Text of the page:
A long-standing conflict between Arizona ranchers and conservationists is nearing
a resolution, but the final step - gaining congressional approval - will be
a formidable one.
More than 180 Arizona ranchers, headed by the John Whitney family of Sunflower,
and 10 conservation, hunting and other interest groups, headed by the Center
for Biological Diversity, have negotiated an innovative plan.
The plan would permanently retire some federal land from grazing and return
it to recreational and natural uses. In exchange, the plan would compensate
participating ranchers for the retirement of their livestock permits at an above
fair market value rate.
The cooperation between the two groups, and the ground-breaking plan they have
created, have paved the way for the bipartisan Arizona Voluntary Grazing Permit
Buyout Act, which I introduced late last year with the co-sponsorship of Congressman
Christopher Shays of Connecticut, a Republican.
Other Representatives from California, Connecticut, Florida, Georgia, Massachusetts,
New Jersey, New York, Oregon and Washington have signed on as co-sponsors, and
it is my hope that all of Arizona's delegation will follow suit. A similar bill
covering the entire nation has been introduced, but I propose the Arizona plan
as a pilot. If it works in Arizona, it will be easy to expand.
This moment is truly historic. Two sides of a divisive issue came together
to solve a problem many believed unsolvable. Each party understood the other's
needs and exhibited the patience required to talk out a possible solution.
As Taylor said, "We decided to stick with what we can agree upon. We set
aside the things we can't agree on."
A plethora of variables were at play.
Environmentalists argued that the public land should be reserved for wildlife
and low-impact recreational use. They pointed to government research showing
that grazing erodes the soil and reduces habitat for native wildlife.
At the same time, ranchers have found it tougher and tougher to earn a living.
Americans have been eating less beef and more chicken; a prolonged drought has
meant cattle had to be removed from much of the range, and Canadian beef imports
have increased following adoption of the North American Free Trade Agreement.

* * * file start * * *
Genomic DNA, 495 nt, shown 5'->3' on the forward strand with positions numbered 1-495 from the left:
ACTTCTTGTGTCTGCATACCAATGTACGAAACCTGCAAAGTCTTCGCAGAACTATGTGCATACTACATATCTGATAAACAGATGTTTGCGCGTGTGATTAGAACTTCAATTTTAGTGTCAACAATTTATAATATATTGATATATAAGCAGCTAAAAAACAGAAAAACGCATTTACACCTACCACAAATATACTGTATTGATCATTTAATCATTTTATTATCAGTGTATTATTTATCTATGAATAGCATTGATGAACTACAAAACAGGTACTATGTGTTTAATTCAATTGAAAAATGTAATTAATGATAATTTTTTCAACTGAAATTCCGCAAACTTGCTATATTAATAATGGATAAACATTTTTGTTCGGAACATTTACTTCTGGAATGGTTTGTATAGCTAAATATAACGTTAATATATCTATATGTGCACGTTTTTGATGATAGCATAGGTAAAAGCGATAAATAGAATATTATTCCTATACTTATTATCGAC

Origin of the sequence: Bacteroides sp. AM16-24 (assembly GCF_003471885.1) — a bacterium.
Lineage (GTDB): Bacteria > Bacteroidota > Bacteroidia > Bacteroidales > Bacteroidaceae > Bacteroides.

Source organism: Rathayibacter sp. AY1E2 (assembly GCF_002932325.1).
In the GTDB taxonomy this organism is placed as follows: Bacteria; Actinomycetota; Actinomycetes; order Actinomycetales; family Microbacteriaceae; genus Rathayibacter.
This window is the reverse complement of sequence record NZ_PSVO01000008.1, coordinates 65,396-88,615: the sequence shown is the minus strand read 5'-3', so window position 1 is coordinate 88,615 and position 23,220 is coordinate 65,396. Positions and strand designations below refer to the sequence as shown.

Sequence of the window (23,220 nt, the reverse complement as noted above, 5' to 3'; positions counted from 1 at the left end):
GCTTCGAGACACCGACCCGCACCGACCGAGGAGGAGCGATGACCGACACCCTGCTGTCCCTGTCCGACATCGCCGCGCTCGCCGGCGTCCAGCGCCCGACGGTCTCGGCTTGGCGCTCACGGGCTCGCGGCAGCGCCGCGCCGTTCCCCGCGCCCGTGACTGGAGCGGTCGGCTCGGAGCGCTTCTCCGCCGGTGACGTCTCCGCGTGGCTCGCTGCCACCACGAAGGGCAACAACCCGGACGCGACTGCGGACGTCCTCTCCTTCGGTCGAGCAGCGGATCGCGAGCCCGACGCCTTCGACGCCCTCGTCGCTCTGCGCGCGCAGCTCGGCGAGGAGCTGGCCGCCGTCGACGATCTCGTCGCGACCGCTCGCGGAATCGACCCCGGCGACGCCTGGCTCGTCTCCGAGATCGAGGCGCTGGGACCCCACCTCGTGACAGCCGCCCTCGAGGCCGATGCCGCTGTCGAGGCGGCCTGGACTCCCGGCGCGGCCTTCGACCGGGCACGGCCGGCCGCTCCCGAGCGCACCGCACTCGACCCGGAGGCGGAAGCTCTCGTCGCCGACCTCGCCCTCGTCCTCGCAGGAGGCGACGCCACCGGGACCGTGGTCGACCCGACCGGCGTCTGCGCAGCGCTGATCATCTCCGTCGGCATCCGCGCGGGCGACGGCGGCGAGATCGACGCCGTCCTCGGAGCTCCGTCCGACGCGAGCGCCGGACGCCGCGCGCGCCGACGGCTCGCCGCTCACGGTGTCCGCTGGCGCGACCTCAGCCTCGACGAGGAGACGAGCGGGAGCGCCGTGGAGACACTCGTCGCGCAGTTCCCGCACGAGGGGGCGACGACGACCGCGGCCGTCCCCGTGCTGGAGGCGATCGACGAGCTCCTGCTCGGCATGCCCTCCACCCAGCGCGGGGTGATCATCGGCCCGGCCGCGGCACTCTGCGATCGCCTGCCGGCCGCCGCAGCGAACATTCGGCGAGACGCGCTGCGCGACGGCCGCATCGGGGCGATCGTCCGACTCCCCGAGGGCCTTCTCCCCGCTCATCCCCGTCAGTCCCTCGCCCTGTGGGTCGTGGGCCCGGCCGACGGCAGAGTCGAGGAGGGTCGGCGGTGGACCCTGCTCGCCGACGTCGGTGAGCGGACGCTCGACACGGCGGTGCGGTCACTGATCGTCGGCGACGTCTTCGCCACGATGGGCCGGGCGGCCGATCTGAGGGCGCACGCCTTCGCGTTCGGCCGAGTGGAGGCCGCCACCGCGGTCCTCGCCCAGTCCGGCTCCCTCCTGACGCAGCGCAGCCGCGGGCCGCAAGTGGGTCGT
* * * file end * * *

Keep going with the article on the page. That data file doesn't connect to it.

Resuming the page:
More than 96 percent of U.S. beef production is on non-federal lands and cattle
ranchers on public lands must compete with large feedlot operations.
The grazing permit buyout program would allow renewal of the land, making it
friendlier to wildlife, natural growth and other environmentally sound uses.
It would allow ranchers to restructure their operations or start a new business
without being driven from what for many has been the family home for generations.
Some critics have contended that ranchers who release their grazing permits
would be more likely to sell their private ranchlands, but private property
owners can do that at any time. The permit buyout could strengthen a rancher's
financial hand by allowing bank loans to be repaid and private property to be
retained. The current economic situation is already forcing many ranchers to
sell or subdivide to pay off their bank loans, causing land fragmentation and
forcing ranchers from their private lands.
Participation in the program would be entirely voluntary. All 950 Arizona permit
holders would qualify for payments of $175 per animal unit month.
For example, a rancher who grazes 200 head of cattle 12 months a year would
be entitled to a one-time payment of $420,000. Members of the sponsoring coalition
predict about 25 percent of Arizona ranchers would opt to take the buyout at
a cost of $93 million. If all permit holders took the buyout, the total would
be about $371 million.
Compare that to the $233 billion price tag of the recent U.S. farm bill (this
covers the years 2002-2006).
Consider also that comparable programs have been made available to tobacco
and peanut farmers, while cotton farmers once were paid not to farm so the soil
could be rejuvenated. And the Conservation Reserve Program, which allows Midwestern
grassland farmers to rest their private farm land in exchange for payment per
acre, has obvious environmental benefits, too.
Taxpayers would achieve significant savings if the buyout succeeds on a national
level. The grazing program runs a $124 million annual deficit because the fees
are about 10 percent of the market rates and the program creates otherwise unnecessary
expenses to deal with the impacts of livestock on the environment.
The buyout benefits are more than worth the comparatively low cost. Public
land will be conserved, ranchers will be kept from bankruptcy and the federal
government will save money.
* Grijalva represents Nogales and Rio Rico, along with part of Tucson and
other communities, in the U.S. House of Representatives.